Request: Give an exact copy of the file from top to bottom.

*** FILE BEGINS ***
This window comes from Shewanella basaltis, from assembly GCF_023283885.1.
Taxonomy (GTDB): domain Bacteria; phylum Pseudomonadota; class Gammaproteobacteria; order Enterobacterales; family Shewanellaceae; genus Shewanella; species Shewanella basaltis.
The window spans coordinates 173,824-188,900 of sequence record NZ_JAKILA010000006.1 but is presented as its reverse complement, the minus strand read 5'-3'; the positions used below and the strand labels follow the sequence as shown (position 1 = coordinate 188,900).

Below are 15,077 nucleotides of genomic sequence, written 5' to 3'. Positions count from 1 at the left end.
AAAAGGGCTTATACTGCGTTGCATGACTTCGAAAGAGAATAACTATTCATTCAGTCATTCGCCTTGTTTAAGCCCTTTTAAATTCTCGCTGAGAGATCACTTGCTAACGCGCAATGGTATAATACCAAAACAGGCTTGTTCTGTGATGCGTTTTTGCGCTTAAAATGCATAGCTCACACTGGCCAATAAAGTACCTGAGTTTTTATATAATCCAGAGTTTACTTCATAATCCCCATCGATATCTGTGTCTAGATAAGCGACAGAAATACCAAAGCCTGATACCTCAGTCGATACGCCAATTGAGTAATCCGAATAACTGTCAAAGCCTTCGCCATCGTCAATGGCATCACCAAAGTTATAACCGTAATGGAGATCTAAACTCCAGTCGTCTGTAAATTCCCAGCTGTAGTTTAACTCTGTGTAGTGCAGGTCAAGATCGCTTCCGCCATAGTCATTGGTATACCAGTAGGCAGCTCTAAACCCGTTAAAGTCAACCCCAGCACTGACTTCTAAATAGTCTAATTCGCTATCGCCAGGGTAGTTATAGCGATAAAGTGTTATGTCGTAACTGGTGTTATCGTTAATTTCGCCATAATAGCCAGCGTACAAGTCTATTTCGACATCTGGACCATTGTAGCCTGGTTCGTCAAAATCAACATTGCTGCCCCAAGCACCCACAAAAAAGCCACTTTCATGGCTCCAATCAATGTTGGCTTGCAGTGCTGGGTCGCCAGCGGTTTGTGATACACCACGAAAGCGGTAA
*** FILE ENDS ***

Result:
This window comes from Shewanella basaltis, from assembly GCF_023283885.1.
Taxonomy (GTDB): domain Bacteria; phylum Pseudomonadota; class Gammaproteobacteria; order Enterobacterales; family Shewanellaceae; genus Shewanella; species Shewanella basaltis.
The window spans coordinates 173,824-188,900 of sequence record NZ_JAKILA010000006.1 but is presented as its reverse complement, the minus strand read 5'-3'; the positions used below and the strand labels follow the sequence as shown (position 1 = coordinate 188,900).

Below are 15,077 nucleotides of genomic sequence, written 5' to 3'. Positions count from 1 at the left end.
AAAAGGGCTTATACTGCGTTGCATGACTTCGAAAGAGAATAACTATTCATTCAGTCATTCGCCTTGTTTAAGCCCTTTTAAATTCTCGCTGAGAGATCACTTGCTAACGCGCAATGGTATAATACCAAAACAGGCTTGTTCTGTGATGCGTTTTTGCGCTTAAAATGCATAGCTCACACTGGCCAATAAAGTACCTGAGTTTTTATATAATCCAGAGTTTACTTCATAATCCCCATCGATATCTGTGTCTAGATAAGCGACAGAAATACCAAAGCCTGATACCTCAGTCGATACGCCAATTGAGTAATCCGAATAACTGTCAAAGCCTTCGCCATCGTCAATGGCATCACCAAAGTTATAACCGTAATGGAGATCTAAACTCCAGTCGTCTGTAAATTCCCAGCTGTAGTTTAACTCTGTGTAGTGCAGGTCAAGATCGCTTCCGCCATAGTCATTGGTATACCAGTAGGCAGCTCTAAACCCGTTAAAGTCAACCCCAGCACTGACTTCTAAATAGTCTAATTCGCTATCGCCAGGGTAGTTATAGCGATAAAGTGTTATGTCGTAACTGGTGTTATCGTTAATTTCGCCATAATAGCCAGCGTACAAGTCTATTTCGACATCTGGACCATTGTAGCCTGGTTCGTCAAAATCAACATTGCTGCCCCAAGCACCCACAAAAAAGCCACTTTCATGGCTCCAATCAATGTTGGCTTGCAGTGCTGGGTCGCCAGCGGTTTGTGATACACCACGAAAGCGGTAA